No one ever wants to read the headline, “Hydrofluoric acid cloud kills thousands in Philadelphia refinery blast.” According to an investigation from the Chemical Safety Board (CSB) released last week, that headline came closer to reality than we should ever have to contemplate.
The CSB reported that 5,000 pounds of lethal hydrofluoric acid was released as a result of the Philadelphia Energy Solutions refinery blast on June 21. By a miracle, the force of the refinery blast sent the acid high enough into the air that it didn’t settle as a vapor close to the ground.
Given the catastrophe we escaped, the explosion should be a wake-up call to ensure the right questions are being asked. Not about the city’s immediate response in the aftermath of the blast, which included advisory committees to explore the impact, but about a bold vision for the future that involves the public.
The CSB findings demand pressing and urgent responses from city leaders. We get that the city must be cautious about panicking people over present or future dangers, but the current volume of the conversation doesn’t seem to match the seriousness of the event, especially in a city as densely populated as ours.
For example, what’s our overall energy and environmental policy? Earlier this month, Mayor Jim Kenney signed on to the Climate Collaborative of Greater Philadelphia to tackle climate change. But how does that jibe with the reality that on June 16, City Council approved a liquefied natural gas plant, expanding the city’s fossil fuel infrastructure? One week later, the refinery — a close neighbor to the LNG plant — exploded.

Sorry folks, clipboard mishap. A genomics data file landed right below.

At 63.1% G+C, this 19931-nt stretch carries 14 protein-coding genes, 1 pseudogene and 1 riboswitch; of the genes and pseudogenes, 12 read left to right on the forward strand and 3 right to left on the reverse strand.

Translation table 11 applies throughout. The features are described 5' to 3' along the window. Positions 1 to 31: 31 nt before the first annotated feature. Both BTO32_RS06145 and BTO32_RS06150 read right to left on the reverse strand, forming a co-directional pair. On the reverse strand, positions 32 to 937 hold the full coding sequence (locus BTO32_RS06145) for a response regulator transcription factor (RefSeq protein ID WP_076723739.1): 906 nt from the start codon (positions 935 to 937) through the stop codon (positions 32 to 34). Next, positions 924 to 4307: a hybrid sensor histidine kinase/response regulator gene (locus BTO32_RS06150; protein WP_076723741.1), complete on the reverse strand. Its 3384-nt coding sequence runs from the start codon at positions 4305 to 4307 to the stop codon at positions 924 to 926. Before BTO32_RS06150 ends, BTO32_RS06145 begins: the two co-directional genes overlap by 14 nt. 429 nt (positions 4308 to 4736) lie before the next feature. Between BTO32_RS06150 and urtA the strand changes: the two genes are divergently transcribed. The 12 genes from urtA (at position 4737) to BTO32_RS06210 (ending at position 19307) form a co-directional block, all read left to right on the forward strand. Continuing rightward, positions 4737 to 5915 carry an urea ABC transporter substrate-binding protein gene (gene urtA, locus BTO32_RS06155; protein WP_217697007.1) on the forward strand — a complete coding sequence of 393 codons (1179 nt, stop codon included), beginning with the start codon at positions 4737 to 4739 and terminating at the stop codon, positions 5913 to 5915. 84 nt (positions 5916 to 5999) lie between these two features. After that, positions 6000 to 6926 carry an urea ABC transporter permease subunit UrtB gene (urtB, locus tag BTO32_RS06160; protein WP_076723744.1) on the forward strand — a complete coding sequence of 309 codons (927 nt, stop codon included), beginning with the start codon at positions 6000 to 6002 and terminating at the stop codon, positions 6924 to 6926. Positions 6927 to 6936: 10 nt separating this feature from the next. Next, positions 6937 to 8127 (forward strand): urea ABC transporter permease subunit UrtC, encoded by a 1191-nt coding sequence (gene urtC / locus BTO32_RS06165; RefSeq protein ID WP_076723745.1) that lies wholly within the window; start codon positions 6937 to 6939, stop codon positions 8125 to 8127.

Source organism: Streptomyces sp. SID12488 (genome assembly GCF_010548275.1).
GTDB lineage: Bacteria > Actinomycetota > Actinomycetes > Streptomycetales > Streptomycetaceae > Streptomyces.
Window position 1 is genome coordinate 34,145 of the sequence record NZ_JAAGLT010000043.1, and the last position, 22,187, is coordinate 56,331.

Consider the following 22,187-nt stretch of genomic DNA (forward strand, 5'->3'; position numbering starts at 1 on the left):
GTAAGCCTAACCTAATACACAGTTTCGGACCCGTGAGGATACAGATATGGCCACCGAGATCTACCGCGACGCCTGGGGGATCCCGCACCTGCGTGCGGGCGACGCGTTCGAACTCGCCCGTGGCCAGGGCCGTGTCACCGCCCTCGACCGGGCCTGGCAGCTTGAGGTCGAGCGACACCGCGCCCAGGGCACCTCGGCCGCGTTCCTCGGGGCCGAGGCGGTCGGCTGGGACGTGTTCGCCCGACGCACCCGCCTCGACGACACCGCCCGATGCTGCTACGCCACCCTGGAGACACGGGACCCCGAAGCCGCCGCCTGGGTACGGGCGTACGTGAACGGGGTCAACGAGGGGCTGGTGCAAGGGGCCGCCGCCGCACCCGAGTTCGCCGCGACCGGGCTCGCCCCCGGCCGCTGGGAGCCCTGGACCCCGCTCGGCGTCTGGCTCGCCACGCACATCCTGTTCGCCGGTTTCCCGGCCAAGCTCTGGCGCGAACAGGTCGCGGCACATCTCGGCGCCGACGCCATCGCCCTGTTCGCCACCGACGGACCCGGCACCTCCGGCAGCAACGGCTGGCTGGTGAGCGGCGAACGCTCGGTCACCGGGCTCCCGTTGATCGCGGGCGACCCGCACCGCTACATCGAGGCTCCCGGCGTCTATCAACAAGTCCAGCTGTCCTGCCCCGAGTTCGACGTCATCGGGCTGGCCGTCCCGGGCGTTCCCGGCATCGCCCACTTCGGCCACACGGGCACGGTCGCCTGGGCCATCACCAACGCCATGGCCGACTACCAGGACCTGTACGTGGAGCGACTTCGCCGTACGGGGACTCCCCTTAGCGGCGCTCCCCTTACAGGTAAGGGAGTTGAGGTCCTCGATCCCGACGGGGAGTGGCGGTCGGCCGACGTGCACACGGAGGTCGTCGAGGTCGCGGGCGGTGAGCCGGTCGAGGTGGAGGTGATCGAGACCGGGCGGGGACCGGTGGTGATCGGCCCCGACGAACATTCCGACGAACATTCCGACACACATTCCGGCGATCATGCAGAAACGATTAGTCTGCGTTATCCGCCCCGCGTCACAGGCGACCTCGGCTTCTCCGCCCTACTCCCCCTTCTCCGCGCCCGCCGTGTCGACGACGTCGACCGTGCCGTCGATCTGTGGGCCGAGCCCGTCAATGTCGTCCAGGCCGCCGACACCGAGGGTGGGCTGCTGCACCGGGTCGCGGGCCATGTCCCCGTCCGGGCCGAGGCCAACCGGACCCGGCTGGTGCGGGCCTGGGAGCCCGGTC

The future of the PES refinery site is unclear. It could very well be another energy plant. The city won’t have ultimate control, but it has ways to shape the ultimate outcome of who buys the site. Asking questions can help. For example:
Should we ban the use of the site as another refinery? The ultimate use will be determined by rulings from the bankruptcy court. The city has no direct control over that outcome but could use zoning and regulatory changes to have some impact.
Should we ban HF? There are alternatives to HF, which is used in only a third of the 135 refineries across the country. The Clean Air Council has called for a ban in Philadelphia. The city is unclear on its authority to ban HF, though energy experts say it is possible.
Where else is HF used and stored in the city, and where are the levels that could be potentially dangerous? The city should conduct an inventory of other facilities that use and store HF and inform the public where high levels exist. Dangerous chemicals are even more dangerous when the public doesn’t know about them.